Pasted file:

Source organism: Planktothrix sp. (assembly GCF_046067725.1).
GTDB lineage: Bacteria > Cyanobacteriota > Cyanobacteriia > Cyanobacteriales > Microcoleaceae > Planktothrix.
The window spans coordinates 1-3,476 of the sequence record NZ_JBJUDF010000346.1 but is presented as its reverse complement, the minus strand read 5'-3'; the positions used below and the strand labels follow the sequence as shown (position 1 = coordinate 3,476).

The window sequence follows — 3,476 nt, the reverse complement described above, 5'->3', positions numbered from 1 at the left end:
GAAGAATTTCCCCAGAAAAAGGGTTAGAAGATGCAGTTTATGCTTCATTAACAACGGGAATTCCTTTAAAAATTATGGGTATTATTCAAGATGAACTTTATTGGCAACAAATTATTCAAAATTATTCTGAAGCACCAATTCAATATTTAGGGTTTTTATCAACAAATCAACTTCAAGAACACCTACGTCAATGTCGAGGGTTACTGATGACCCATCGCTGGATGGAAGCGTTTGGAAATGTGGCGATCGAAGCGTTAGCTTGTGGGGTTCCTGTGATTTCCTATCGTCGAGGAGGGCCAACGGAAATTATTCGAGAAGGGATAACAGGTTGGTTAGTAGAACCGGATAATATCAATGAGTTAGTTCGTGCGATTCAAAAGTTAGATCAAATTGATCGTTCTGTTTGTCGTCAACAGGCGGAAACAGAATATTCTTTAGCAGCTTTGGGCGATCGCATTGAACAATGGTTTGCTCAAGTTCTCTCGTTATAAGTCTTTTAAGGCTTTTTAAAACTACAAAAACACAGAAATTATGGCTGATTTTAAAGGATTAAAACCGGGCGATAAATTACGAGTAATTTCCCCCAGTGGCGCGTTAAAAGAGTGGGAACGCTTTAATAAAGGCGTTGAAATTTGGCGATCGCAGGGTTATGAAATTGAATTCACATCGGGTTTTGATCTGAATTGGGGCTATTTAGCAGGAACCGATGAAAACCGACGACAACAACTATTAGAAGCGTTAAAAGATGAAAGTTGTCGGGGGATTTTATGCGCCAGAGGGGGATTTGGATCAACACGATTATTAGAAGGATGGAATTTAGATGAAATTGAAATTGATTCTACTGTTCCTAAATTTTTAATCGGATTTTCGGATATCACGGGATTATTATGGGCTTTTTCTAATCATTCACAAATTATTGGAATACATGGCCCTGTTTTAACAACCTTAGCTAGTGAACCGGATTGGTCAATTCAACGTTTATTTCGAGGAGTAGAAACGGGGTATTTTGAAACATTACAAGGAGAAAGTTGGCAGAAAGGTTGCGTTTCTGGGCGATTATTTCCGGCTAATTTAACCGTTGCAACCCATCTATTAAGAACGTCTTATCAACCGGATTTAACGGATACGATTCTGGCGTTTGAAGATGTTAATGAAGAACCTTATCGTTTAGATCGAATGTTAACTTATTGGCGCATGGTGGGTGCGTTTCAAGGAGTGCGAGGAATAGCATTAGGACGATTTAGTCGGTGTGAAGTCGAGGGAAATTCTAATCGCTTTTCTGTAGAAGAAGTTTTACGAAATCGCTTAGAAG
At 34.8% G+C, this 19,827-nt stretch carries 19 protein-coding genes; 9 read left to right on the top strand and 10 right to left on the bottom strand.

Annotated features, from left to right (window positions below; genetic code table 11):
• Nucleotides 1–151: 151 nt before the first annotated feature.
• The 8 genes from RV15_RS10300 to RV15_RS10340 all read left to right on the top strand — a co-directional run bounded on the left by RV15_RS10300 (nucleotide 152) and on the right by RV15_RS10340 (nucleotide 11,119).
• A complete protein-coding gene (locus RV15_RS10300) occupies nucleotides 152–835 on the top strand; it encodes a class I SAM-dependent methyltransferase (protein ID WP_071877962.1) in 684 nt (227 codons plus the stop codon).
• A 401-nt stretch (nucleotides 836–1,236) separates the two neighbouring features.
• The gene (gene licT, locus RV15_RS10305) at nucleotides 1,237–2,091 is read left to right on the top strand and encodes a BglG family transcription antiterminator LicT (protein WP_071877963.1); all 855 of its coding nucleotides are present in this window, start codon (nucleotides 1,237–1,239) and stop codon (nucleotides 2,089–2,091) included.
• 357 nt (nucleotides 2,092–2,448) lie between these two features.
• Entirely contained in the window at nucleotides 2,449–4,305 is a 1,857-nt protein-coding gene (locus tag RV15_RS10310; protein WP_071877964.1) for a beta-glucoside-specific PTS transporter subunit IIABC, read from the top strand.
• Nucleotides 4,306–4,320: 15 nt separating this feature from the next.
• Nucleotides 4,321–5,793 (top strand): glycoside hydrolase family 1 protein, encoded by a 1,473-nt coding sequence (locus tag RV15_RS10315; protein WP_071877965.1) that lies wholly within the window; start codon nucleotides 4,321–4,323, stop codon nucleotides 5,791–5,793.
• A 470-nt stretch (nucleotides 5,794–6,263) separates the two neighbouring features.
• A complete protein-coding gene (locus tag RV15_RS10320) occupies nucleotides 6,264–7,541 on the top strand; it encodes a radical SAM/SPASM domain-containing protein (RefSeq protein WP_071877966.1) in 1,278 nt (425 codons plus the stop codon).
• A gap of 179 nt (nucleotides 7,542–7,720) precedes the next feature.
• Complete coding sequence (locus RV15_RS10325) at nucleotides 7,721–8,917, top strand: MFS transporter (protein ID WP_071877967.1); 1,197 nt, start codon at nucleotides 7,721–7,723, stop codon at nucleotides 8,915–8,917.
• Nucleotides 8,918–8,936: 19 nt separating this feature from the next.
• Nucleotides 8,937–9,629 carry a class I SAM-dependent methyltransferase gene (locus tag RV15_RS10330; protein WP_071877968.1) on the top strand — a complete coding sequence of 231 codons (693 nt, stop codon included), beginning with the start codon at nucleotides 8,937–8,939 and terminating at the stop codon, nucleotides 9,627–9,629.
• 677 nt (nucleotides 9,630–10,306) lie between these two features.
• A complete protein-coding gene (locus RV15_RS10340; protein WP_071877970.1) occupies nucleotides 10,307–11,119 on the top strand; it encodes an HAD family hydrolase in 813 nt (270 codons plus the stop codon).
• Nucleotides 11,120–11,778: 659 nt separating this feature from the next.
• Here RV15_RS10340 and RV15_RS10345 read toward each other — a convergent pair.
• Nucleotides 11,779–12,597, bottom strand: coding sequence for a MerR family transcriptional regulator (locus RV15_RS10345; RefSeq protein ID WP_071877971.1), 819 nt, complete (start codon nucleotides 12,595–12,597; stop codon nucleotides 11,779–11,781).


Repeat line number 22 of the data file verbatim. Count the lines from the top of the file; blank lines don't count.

• Nucleotides 8,937–9,629 carry a class I SAM-dependent methyltransferase gene (locus tag RV15_RS10330; protein WP_071877968.1) on the top strand — a complete coding sequence of 231 codons (693 nt, stop codon included), beginning with the start codon at nucleotides 8,937–8,939 and terminating at the stop codon, nucleotides 9,627–9,629.